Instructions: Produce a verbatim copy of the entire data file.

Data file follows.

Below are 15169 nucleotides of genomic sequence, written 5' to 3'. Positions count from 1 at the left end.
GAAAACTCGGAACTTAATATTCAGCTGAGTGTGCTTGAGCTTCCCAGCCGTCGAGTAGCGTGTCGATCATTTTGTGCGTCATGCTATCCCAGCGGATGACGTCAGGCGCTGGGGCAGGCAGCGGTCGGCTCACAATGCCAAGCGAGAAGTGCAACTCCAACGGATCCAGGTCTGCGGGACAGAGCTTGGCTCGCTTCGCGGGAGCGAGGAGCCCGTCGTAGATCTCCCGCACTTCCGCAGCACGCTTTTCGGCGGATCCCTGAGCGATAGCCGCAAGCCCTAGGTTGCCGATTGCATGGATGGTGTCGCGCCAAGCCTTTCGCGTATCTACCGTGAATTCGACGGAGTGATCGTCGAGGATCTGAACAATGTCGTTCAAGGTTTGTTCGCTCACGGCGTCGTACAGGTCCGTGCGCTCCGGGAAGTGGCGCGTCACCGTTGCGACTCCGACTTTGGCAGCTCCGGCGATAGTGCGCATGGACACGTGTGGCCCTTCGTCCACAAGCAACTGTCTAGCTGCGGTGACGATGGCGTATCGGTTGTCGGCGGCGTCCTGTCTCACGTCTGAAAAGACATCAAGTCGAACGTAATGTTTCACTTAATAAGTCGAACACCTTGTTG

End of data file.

Below are 15169 nucleotides of genomic sequence, written 5' to 3'. Positions count from 1 at the left end.
GAAAACTCGGAACTTAATATTCAGCTGAGTGTGCTTGAGCTTCCCAGCCGTCGAGTAGCGTGTCGATCATTTTGTGCGTCATGCTATCCCAGCGGATGACGTCAGGCGCTGGGGCAGGCAGCGGTCGGCTCACAATGCCAAGCGAGAAGTGCAACTCCAACGGATCCAGGTCTGCGGGACAGAGCTTGGCTCGCTTCGCGGGAGCGAGGAGCCCGTCGTAGATCTCCCGCACTTCCGCAGCACGCTTTTCGGCGGATCCCTGAGCGATAGCCGCAAGCCCTAGGTTGCCGATTGCATGGATGGTGTCGCGCCAAGCCTTTCGCGTATCTACCGTGAATTCGACGGAGTGATCGTCGAGGATCTGAACAATGTCGTTCAAGGTTTGTTCGCTCACGGCGTCGTACAGGTCCGTGCGCTCCGGGAAGTGGCGCGTCACCGTTGCGACTCCGACTTTGGCAGCTCCGGCGATAGTGCGCATGGACACGTGTGGCCCTTCGTCCACAAGCAACTGTCTAGCTGCGGTGACGATGGCGTATCGGTTGTCGGCGGCGTCCTGTCTCACGTCTGAAAAGACATCAAGTCGAACGTAATGTTTCACTTAATAAGTCGAACACCTTGTTG